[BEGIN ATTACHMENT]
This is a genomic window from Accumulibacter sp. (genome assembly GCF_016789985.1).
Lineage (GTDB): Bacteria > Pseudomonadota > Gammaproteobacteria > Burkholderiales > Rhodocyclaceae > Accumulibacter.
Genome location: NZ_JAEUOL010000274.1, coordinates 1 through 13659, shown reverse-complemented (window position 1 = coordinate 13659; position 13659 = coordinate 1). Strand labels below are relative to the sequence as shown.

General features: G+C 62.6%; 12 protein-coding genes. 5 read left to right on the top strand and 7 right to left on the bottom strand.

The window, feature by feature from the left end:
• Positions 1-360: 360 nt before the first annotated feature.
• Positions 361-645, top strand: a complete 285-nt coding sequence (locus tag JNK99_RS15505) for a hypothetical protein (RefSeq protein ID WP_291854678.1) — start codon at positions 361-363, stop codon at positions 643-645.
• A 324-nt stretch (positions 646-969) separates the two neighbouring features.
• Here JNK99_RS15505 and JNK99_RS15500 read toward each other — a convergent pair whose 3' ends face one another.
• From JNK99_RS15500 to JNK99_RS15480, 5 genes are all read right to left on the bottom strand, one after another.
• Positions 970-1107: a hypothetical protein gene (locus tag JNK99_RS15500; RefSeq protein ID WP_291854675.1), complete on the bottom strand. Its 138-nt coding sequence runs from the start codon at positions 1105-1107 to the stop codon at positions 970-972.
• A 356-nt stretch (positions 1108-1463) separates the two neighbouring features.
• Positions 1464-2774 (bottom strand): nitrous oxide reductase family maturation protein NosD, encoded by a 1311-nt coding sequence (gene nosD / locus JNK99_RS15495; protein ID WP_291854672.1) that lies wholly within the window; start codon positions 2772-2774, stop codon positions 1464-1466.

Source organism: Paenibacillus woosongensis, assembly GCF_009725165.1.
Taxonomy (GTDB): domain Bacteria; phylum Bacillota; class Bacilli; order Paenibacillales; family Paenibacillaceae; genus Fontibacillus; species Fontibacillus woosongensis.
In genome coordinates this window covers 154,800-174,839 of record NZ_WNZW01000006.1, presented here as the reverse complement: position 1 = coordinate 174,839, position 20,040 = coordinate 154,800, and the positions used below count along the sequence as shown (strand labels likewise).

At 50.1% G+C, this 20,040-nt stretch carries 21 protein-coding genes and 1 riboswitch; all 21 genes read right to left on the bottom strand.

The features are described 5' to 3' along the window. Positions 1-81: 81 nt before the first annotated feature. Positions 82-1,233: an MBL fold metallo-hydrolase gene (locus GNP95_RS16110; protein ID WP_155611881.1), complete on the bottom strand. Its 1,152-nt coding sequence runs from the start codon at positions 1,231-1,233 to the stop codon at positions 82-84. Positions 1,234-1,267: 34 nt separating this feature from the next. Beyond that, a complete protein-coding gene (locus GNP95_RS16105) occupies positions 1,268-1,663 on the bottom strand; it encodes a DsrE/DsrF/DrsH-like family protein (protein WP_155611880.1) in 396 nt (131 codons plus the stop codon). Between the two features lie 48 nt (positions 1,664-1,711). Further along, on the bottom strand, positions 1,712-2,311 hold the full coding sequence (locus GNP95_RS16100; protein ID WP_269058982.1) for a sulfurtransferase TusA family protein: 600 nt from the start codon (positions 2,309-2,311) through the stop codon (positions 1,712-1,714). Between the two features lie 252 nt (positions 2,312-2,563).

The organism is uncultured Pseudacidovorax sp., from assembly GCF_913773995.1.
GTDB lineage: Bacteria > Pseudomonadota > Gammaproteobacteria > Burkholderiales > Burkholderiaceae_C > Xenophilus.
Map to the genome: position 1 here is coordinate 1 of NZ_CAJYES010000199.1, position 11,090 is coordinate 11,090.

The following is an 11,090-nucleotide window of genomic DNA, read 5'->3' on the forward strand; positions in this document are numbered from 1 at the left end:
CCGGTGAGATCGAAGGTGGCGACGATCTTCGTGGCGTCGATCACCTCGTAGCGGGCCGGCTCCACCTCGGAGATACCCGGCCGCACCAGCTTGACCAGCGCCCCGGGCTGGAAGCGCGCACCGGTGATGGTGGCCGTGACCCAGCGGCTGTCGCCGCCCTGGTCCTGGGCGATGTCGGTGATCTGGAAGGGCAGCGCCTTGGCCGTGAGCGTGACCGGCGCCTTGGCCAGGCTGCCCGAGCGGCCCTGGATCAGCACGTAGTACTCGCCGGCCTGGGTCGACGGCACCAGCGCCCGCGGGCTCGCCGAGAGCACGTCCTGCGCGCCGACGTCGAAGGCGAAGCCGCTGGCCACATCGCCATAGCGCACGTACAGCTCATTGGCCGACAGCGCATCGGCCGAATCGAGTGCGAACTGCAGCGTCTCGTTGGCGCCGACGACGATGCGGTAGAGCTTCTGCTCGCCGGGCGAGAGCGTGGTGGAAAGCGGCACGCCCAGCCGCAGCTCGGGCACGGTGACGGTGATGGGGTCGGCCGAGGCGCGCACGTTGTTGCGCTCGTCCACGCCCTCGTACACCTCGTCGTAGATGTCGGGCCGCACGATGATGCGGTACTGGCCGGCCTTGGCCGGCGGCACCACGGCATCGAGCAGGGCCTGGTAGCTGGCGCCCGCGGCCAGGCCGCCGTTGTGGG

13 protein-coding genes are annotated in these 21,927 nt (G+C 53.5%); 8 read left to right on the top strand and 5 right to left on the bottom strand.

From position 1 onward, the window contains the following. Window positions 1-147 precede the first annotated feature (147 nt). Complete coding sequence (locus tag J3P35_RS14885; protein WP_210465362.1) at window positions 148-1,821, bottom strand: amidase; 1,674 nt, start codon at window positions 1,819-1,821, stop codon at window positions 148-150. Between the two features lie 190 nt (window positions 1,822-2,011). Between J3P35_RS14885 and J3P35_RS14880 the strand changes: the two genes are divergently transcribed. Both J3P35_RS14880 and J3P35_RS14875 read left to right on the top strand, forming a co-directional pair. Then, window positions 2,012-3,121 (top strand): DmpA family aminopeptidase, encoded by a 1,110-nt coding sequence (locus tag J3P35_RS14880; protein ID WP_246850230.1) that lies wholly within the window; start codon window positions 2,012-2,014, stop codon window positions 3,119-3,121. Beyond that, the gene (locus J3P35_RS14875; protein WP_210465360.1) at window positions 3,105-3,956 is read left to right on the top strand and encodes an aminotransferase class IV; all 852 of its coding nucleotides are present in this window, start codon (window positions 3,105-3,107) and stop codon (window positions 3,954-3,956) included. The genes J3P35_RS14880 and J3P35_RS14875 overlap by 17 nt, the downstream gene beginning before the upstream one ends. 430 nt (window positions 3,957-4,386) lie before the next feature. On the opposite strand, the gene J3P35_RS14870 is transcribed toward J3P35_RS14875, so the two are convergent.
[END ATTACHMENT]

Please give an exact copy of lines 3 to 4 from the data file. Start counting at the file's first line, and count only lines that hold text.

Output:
Genome location: NZ_JAEUOL010000274.1, coordinates 1 through 13659, shown reverse-complemented (window position 1 = coordinate 13659; position 13659 = coordinate 1). Strand labels below are relative to the sequence as shown.

General features: G+C 62.6%; 12 protein-coding genes. 5 read left to right on the top strand and 7 right to left on the bottom strand.